The First Wave
Fort Riley, Kansas was a sprawling establishment housing 26,000 men and encompassing an entire camp, Camp Funston, within its 20,000-acre boundaries. Soldiers often complained about the inhospitable weather to be found at the site: bone-chilling winters and sweltering summers. Sandwiched in between these two extremes were the blinding dust storms. Within the camp were thousands of horses and mules that produced a stifling nine tons of manure each month. The accepted method of disposing of the manure was to burn it, an unpleasant task made more so by the driving wind. On Saturday, March 9, 1918, a threatening black sky forecast the coming of a significant dust storm. The dust, combining with the ash of burning manure, kicked up a stinging, stinking yellow haze. The sun was said to have gone dead black in Kansas that day.
Some, looking for a point of origin of the so-called Spanish influenza that would eventually take the lives of 600,000 Americans, point to that day in Kansas. Shortly before breakfast on Monday, March 11, the first domino would fall signaling the commencement of the first wave of the 1918 influenza. Company cook Albert Gitchell reported to the camp infirmary with complaints of a “bad cold.” Right behind him came Corporal Lee W. Drake voicing similar complaints. By noon, camp surgeon Edward R. Schreiner had over 100 sick men on his hands, all apparently suffering from the same malady.
Any evidence of an influenza epidemic in the spring of 1918 was furnished by those institutions that kept a close eye on those under their watch: the military and prisons. In April and May, over 500 prisoners at San Quentin in California came down with the same condition that had struck soldiers at Camp Riley, as well as camps Hancock, Lewis, Sherman, Fremont, and several others. Influenza spreading amongst men living in close quarters did not particularly alarm the public health officials of the day. Little data existed at the time to indicate a sizable spread among the civilian population. Besides, the nation had bigger matters on its mind. There was a war to win.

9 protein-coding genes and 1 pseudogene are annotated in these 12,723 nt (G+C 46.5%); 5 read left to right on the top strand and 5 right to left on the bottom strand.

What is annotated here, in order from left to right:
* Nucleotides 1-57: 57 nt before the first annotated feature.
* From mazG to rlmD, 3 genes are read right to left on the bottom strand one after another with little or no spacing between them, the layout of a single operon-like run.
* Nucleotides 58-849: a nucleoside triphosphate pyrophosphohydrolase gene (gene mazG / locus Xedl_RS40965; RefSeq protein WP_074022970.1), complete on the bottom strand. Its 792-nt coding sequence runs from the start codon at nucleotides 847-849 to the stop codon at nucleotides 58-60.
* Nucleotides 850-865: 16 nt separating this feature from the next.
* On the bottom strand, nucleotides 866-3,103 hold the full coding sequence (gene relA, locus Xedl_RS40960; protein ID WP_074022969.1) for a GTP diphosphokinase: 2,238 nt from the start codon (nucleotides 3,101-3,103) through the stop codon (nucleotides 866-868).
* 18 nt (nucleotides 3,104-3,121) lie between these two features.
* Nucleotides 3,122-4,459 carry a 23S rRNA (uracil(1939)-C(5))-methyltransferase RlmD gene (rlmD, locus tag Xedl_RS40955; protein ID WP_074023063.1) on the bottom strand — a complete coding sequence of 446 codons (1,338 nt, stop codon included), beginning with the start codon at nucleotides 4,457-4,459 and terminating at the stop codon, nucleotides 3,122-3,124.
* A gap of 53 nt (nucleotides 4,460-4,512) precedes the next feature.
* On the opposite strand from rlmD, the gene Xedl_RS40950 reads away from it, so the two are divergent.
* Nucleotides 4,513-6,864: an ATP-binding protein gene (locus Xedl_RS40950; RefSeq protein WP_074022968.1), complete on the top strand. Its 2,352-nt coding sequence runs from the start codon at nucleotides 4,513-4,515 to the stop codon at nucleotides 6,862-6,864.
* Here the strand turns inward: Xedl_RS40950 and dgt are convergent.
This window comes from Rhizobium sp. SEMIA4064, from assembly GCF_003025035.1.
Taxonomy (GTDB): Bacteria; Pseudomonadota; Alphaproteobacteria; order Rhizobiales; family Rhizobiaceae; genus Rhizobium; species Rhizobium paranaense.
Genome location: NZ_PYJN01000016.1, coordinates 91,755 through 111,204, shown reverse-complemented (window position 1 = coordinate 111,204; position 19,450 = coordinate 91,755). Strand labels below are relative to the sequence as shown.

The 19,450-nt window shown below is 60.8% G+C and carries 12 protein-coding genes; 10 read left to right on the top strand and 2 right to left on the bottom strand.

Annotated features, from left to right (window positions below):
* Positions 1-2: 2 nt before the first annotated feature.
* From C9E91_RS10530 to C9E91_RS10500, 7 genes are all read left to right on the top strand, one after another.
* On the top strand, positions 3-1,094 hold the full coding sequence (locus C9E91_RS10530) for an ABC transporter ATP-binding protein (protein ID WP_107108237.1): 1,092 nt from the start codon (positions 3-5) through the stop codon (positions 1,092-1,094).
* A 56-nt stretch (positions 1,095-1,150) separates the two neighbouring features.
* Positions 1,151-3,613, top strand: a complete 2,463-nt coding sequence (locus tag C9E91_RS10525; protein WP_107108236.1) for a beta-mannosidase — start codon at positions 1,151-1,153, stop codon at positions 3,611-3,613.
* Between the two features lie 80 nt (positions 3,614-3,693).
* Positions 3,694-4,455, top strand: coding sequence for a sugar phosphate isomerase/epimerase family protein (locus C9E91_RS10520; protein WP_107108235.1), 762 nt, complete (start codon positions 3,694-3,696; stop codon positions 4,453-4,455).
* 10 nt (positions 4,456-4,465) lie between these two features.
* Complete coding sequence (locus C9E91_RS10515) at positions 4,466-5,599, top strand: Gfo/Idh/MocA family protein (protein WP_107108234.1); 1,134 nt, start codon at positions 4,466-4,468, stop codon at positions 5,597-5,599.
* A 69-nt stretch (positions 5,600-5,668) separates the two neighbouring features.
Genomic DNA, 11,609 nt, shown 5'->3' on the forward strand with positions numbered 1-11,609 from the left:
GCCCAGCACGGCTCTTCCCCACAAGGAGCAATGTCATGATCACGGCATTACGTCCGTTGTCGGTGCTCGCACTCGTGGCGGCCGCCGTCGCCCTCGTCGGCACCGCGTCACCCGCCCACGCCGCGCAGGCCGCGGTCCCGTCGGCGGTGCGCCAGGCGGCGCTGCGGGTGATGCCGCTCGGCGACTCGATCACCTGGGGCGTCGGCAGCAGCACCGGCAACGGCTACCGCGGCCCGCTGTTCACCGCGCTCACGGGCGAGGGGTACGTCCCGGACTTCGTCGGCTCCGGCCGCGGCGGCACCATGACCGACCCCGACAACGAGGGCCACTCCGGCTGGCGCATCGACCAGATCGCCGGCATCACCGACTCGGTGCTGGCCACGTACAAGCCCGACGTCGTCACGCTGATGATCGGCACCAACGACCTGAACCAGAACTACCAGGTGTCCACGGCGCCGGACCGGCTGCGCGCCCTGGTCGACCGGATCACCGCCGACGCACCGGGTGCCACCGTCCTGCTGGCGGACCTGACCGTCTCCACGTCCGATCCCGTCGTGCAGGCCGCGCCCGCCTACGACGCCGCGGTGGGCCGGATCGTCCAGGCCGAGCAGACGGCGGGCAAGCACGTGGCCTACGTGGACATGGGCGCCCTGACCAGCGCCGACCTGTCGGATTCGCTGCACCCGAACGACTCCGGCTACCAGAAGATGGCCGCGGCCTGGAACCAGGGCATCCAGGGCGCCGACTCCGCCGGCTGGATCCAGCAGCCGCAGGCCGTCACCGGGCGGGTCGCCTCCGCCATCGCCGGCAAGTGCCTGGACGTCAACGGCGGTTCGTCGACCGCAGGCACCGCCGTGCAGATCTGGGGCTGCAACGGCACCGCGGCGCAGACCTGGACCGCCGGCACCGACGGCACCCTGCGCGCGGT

In the spring of 1918, it appeared that America’s involvement in the fight against Germany was beginning to make a difference. In March, 84,000 American “dough-boys” set out for Europe; they were followed by another 118,000 the next month. Little did they know they were carrying with them a virus that would prove to be more deadly then the rifles they carried. While sailing across the Atlantic, the 15th U.S. Cavalry incurred 36 cases of influenza, resulting in six deaths. By May, the killer flu had established itself on two continents, and was still growing.
The influenza of 1918 showed no bias in its approach to the combatants in World War I: men from all sides were sickened and killed. Great Britain reported 31,000 influenza cases in June alone. The flu proved such a leveler of men that war plans were altered. Attacks that had been painstakingly planned had to be postponed due to a shortage of healthy men. By early summer, the flu extended its reach beyond the U.S. and Western Europe. Numerous cases of influenza were reported in Russia, North Africa, and India. The Pacific Ocean provided no protection as influenza spread to parts of China, Japan, the Philippines, and down to New Zealand.
By July, the influenza of 1918 had left its mark globally. Tens of thousands had fallen ill and died. This first wave was a mere prelude, however, to the perilous path the flu would cut when it reappeared in full force that fall.